Big freighter due in Savannah hours before port is to close for Hurricane Irma

By David Pendered

Hurricane Irma isn’t helping the Port of Savannah as huge ships come and go. The good news is that largest ship ever to call on the East Coast departed Sunday from Savannah. The not-so-good news is that a large vessel is due to arrive Friday at 2 p.m. – just 10 hours before the port is to close.

The largest ship to visit the East Coast departed from Savannah a week before Hurricane Irma is slated to pass over the port. Credit:logistics-manager.com

The eyes of the shipping world are on the vessel that left Sunday. She is the largest vessel ever to transit the expanded Panama Canal and represents the next generation in high-capacity cargo ships – the very kind of ship the Savannah Harbor is being deepened to service.

Two weeks ago, the vessel made headlines as she passed through the Panama Canal – all 1,100-plus feet of boat.

“Today’s transit not only represents the growing success and adoption of the expanded canal, but also its impact on reshaping world trade,” Panama Canal administrator Jorge Quijana said in a story published Aug. 23 in the trade publication splash247.com.

The British ship is named CMA CGM Theodore Roosevelt. Her capacity is 14,855 containers that are equivalent in size to a 20-foot trailer towed behind a truck or stacked on a train car. She’s to make weekly trips between Asia and East Coast ports, according to the report on splash247.com.

The Roosevelt landed just after 3 p.m. in a New York port, according to a report by a vessel tracking service.

Georgia port officials must be breathing a sigh of relief that she had cleared Savannah before Irma arrived.

The next big cargo ship was originally due to arrive Thursday, according to a Sept. 1 statement from the Georgia Ports Authority. The British ship is carrying about 14,000 20-foot-equivalent containers.

As of Thursday afternoon, her projected arrival time is Friday at 2 p.m., according to a report by a vessel tracking service. The ship departed Norfolk on Wednesday afternoon.

irma executive order map

Gov. Nathan Deal on Thursday expanded the state of emergency in advance of Hurricane Irma to include 30 counties. Credit: gov.georgia.gov

The updated arrival time means the CMA CGM John Adams is due at the dock just 10 hours before the port closes in advance of the hurricane.

Vessel operations will end at midnight Friday, the ports authority announced Thursday afternoon. Truck gates will close Friday at 6 p.m. and the port is not accepting empty contains on Friday.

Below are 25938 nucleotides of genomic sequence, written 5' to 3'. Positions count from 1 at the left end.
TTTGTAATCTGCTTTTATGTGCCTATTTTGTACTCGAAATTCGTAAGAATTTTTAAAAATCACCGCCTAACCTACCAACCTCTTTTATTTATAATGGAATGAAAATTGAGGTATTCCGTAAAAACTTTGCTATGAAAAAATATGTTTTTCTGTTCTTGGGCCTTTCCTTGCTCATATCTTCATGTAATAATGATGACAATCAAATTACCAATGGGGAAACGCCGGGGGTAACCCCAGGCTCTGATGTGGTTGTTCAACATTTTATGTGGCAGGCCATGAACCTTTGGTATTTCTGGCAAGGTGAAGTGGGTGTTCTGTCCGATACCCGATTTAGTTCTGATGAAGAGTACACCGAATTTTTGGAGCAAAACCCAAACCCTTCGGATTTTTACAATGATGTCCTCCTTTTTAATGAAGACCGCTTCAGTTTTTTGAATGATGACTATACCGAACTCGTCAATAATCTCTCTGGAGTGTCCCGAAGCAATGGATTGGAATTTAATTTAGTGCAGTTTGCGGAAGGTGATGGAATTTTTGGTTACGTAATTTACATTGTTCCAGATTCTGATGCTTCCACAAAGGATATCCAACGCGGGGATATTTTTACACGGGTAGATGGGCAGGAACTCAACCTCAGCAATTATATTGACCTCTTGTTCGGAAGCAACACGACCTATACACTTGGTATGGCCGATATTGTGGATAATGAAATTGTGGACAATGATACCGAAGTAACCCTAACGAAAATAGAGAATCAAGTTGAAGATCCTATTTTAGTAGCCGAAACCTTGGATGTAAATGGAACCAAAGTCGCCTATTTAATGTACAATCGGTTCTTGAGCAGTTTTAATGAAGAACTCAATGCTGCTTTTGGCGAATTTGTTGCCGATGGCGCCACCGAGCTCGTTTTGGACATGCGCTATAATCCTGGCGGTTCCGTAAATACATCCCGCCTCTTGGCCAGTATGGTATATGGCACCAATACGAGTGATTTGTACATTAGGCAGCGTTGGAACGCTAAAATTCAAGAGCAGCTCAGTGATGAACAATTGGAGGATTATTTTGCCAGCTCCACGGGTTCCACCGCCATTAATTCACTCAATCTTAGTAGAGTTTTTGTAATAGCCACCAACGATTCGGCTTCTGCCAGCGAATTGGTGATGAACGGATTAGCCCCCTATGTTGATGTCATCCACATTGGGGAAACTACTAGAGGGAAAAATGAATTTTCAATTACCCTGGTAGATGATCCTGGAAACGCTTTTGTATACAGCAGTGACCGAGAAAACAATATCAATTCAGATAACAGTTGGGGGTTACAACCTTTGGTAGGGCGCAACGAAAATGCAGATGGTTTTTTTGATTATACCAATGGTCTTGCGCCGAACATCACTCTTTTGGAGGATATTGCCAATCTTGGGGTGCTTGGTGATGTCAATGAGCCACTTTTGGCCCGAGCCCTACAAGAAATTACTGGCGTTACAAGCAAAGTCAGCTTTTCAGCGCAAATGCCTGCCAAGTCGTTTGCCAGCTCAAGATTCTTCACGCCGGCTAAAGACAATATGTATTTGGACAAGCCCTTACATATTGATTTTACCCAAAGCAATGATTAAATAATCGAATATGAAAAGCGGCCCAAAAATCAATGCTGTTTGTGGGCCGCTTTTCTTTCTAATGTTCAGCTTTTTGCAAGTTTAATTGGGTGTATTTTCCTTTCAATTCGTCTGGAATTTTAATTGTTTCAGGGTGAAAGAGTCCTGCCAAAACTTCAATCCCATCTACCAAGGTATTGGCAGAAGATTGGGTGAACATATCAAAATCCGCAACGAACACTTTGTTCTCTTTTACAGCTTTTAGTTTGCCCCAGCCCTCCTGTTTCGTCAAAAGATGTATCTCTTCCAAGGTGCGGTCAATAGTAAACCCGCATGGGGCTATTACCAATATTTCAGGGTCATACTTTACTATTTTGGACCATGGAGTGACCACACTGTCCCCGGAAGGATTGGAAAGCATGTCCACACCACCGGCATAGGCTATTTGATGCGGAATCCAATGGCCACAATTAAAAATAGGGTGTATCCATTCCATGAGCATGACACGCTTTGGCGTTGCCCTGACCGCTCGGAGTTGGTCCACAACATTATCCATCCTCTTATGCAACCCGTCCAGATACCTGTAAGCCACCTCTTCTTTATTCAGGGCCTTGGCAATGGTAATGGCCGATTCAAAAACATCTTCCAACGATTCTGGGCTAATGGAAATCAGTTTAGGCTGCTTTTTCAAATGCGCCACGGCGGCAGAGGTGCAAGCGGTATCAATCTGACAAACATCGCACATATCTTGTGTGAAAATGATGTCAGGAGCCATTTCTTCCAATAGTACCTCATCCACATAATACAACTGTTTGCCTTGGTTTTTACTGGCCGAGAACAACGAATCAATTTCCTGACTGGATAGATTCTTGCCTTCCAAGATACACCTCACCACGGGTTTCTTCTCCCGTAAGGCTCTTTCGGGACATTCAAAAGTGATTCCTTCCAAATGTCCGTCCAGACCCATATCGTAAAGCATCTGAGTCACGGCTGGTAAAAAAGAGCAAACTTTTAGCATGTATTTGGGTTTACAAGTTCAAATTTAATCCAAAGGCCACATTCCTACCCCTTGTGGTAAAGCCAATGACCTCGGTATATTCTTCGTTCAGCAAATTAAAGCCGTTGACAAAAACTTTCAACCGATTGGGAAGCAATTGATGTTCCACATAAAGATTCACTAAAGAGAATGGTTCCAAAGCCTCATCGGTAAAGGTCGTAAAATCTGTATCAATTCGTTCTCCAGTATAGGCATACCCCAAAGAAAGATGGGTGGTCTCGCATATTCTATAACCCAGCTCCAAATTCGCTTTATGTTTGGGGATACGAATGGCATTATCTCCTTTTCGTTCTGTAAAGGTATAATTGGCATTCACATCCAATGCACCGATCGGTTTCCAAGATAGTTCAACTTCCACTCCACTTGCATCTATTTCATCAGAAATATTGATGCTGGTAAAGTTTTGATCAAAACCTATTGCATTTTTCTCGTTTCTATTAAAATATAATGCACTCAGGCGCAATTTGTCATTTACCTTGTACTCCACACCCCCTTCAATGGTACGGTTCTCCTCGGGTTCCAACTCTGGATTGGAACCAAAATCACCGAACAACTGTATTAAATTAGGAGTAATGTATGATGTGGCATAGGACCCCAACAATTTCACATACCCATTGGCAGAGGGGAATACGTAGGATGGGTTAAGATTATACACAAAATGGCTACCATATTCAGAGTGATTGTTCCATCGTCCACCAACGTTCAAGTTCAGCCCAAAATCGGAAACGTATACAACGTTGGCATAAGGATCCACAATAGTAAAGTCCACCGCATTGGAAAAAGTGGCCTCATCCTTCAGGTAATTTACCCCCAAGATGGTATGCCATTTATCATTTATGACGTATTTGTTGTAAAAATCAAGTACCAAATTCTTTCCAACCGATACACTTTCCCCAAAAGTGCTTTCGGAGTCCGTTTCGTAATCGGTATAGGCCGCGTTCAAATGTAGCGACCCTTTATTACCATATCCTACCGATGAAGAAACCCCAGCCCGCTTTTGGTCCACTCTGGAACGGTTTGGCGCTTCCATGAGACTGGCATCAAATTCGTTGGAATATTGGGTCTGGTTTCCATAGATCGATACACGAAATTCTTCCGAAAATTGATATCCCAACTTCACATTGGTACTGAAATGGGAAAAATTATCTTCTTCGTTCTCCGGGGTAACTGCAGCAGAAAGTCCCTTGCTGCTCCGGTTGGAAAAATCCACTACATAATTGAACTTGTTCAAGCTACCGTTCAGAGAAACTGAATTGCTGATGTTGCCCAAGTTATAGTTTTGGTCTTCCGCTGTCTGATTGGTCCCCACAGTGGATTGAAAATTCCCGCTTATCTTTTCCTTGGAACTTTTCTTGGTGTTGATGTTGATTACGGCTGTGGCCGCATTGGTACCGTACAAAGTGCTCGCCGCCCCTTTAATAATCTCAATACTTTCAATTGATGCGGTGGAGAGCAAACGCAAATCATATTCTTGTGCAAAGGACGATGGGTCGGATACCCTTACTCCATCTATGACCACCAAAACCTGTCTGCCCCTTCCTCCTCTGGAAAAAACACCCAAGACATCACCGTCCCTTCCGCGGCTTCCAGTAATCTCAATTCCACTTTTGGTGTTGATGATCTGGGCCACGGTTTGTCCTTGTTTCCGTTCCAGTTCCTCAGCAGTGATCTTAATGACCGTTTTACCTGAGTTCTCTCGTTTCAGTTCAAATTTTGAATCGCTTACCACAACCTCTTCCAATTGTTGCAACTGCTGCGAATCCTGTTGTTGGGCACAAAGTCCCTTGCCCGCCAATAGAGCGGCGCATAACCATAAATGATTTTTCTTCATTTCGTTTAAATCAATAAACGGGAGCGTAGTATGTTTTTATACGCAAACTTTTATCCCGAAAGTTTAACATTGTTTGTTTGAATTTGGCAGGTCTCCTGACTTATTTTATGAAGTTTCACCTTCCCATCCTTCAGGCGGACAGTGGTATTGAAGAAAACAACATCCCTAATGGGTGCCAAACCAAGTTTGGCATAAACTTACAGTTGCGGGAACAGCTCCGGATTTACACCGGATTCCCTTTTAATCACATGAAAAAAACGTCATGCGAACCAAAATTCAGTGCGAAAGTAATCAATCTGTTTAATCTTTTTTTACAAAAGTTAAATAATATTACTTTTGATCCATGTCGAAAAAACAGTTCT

GPA Executive Director Griff Lynch said in a statement Thursday that all area residents and visitors should comply with the evacuation order issued by Gov. Nathan Deal.

“The safety of our employees and partners in the maritime community is our highest concern,” Lynch said. “We encourage GPA staff and our neighbors to heed Gov. Deal’s warning and evacuate ahead of the storm.”

Deal issued an executive order Thursday mandating all citizens east of I-95 in Georgia to evacuate starting Saturday at 8 a.m. The governor ordered that I-16 – the major highway that links Savannah with Macon – be managed so that all four lanes serve as west-bound lanes to facilitate the movement of citizens away from the coast.

On Thursday, Deal expanded to 30 the number of counties under a state of emergency. Previously, six counties along the coast were under a state of emergency.

The 30 counties under a state of emergency are: Appling, Atkinson, Bacon, Brantley, Bryan, Bulloch, Burke, Camden, Candler, Charlton, Chatham, Clinch, Coffee, Echols, Effingham, Emanuel, Evans, Glynn, Jenkins, Jeff Davis, Liberty, Long, McIntosh, Pierce, Screven, Tattnall, Toombs, Treutlen, Wayne and Ware.

Georgia Attorney General Chris Carr’s office is handling consumer protection issues including scams and price gouging. Under the law: “Businesses may not sell, or offer to sell at retail, any goods or services identified by the Governor … at a price higher than the price at which the good or services were sold or offered for sale before the declaration of the State of Emergency.”

For information visit the website of the state’s consumer protection unit.

David Pendered, Managing Editor, is an Atlanta journalist with more than 30 years experience reporting on the region’s urban affairs, from Atlanta City Hall to the state Capitol. Since 2008, he has written for print and digital publications, and advised on media and governmental affairs. Previously, he spent more than 26 years with The Atlanta Journal-Constitution and won awards for his coverage of schools and urban development. David graduated from North Carolina State University and was a Western Knight Center Fellow. David was born in Pennsylvania, grew up in North Carolina and is married to a fifth-generation Atlantan.

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